Macroeconomics II

Subject ECON90014 (2013)

Note: This is an archived Handbook entry from 2013.

Credit Points: 12.50
Level: 9 (Graduate/Postgraduate)
Dates & Locations:

This subject is not offered in 2013.

Time Commitment: Contact Hours: Seminars or lectures and tutorials totalling three hours per week
Total Time Commitment:

Estimated total time commitment of 120 hours per semester


ECON90003 Macroeconomics

Study Period Commencement:
Credit Points:
Not offered in 2013


Recommended Background Knowledge:


Non Allowed Subjects:


Core Participation Requirements:

For the purposes of considering requests for Reasonable Adjustments under the Disability Standards for Education (Cwth 2005), and Students Experiencing Academic Disadvantage Policy, academic requirements for this subject are articulated in the Subject Description, Subject Objectives, Generic Skills and Assessment Requirements for this entry.

The University is dedicated to provide support to those with special requirements. Further details on the disability support scheme can be found at the Disability Liaison Unit website:


Graduate School of Business and Economics
Level 4, 198 Berkeley Street
Telephone: +61 3 8344 1670
Online Enquiries

Subject Overview:

This subject builds on the work covered in ECON90003 Macroeconomics. The focus is on providing a detailed coverage of particular topics of contemporary importance. Topics covered may include:

  • Macroeconomic dynamics;
  • Macroeconomic models of the open economy;
  • Economic growth;
  • Credit rationing;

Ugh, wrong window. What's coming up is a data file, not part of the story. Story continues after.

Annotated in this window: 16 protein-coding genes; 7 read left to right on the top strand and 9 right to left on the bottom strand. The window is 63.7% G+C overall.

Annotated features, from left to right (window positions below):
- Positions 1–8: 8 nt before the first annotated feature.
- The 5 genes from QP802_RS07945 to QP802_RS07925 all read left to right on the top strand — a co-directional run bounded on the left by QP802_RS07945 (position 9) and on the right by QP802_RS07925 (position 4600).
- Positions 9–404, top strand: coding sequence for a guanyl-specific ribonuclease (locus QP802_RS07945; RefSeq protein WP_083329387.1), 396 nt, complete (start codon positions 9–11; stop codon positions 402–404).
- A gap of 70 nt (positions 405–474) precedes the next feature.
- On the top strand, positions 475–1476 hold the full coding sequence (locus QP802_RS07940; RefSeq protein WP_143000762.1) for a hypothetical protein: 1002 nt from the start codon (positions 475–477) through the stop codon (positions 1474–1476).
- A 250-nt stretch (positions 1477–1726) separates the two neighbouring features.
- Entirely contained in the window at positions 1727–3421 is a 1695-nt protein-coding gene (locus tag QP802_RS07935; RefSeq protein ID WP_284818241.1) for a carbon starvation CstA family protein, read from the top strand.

• The monetary transmission mechanism;
  • Irreversibility and investment;
  • Problems in desinging and implementing macroeconomic policies;
  • Analyses of unemployment and the labour market; and
  • Consumption theory.

On successful completion of this subject students should be able to:

  • Solve differential and difference equations and apply these solutions to explain possible macroeconomic outcomes;
  • Apply basic dynamic techniques to macroeconomic models in order to solve for short-run and long-run outcomes;
  • Apply the techniques of static and dynamic optimisation to solve macroeconomic problems;
  • Apply dynamic macroeconomic models to explain likely economic outcomes in the short-run, in the long-run and in the transition from short-run to long-run equilibria;
  • Use optimisation techniques to derive theoretical models that can explain the behaviour of economic agents;
  • Integrate theoretical models based on optimising behaviour into full-scale models of the macro-economy;
  • Explain some techniques economists use to empirically evaluate macroeconomic models.


  • One 3-hour end of semester examination (60%)
  • Four class assignments totalling approximately 4000 words, due weeks 3, 6, 9 and 12 (40%)
Prescribed Texts:

You will be advised of prescribed texts by your lecturer.

Breadth Options:

This subject is not available as a breadth subject.

Fees Information: Subject EFTSL, Level, Discipline & Census Date
Generic Skills:

On successful completion of this subject, students should have improved the following generic skills:

  • Evaluation of ideas, views and evidence
  • Synthesis of ideas, views and evidence
  • Strategic thinking
  • Critical thinking
  • Application of theory to economic policy and business decision making
  • Summary and interpretation of information
  • Statistical reasoning
  • Problem solving skills
  • Collaborative learning and teamwork
  • Written communication
Related Course(s): Doctor of Philosophy - Business and Economics
Master of Commerce - Economics
Ph.D.-Economics and Commerce

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